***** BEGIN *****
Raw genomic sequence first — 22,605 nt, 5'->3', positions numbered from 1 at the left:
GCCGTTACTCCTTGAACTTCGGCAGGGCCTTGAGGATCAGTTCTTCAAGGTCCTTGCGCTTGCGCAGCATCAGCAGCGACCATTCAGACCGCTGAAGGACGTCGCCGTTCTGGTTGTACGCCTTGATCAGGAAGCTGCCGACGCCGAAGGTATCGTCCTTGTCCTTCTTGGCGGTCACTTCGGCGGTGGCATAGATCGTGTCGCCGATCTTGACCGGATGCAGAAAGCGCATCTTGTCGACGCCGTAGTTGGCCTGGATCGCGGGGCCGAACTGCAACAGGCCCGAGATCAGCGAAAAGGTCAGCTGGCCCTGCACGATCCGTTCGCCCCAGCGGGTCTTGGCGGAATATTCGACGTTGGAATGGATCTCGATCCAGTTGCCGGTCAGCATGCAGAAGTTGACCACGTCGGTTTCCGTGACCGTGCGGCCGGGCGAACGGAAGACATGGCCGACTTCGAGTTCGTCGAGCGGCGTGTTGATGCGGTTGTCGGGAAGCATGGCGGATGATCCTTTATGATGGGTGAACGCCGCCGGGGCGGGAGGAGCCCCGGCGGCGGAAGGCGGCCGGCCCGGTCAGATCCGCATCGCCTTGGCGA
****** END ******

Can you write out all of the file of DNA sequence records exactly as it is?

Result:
Raw genomic sequence first — 22,605 nt, 5'->3', positions numbered from 1 at the left:
GCCGTTACTCCTTGAACTTCGGCAGGGCCTTGAGGATCAGTTCTTCAAGGTCCTTGCGCTTGCGCAGCATCAGCAGCGACCATTCAGACCGCTGAAGGACGTCGCCGTTCTGGTTGTACGCCTTGATCAGGAAGCTGCCGACGCCGAAGGTATCGTCCTTGTCCTTCTTGGCGGTCACTTCGGCGGTGGCATAGATCGTGTCGCCGATCTTGACCGGATGCAGAAAGCGCATCTTGTCGACGCCGTAGTTGGCCTGGATCGCGGGGCCGAACTGCAACAGGCCCGAGATCAGCGAAAAGGTCAGCTGGCCCTGCACGATCCGTTCGCCCCAGCGGGTCTTGGCGGAATATTCGACGTTGGAATGGATCTCGATCCAGTTGCCGGTCAGCATGCAGAAGTTGACCACGTCGGTTTCCGTGACCGTGCGGCCGGGCGAACGGAAGACATGGCCGACTTCGAGTTCGTCGAGCGGCGTGTTGATGCGGTTGTCGGGAAGCATGGCGGATGATCCTTTATGATGGGTGAACGCCGCCGGGGCGGGAGGAGCCCCGGCGGCGGAAGGCGGCCGGCCCGGTCAGATCCGCATCGCCTTGGCGA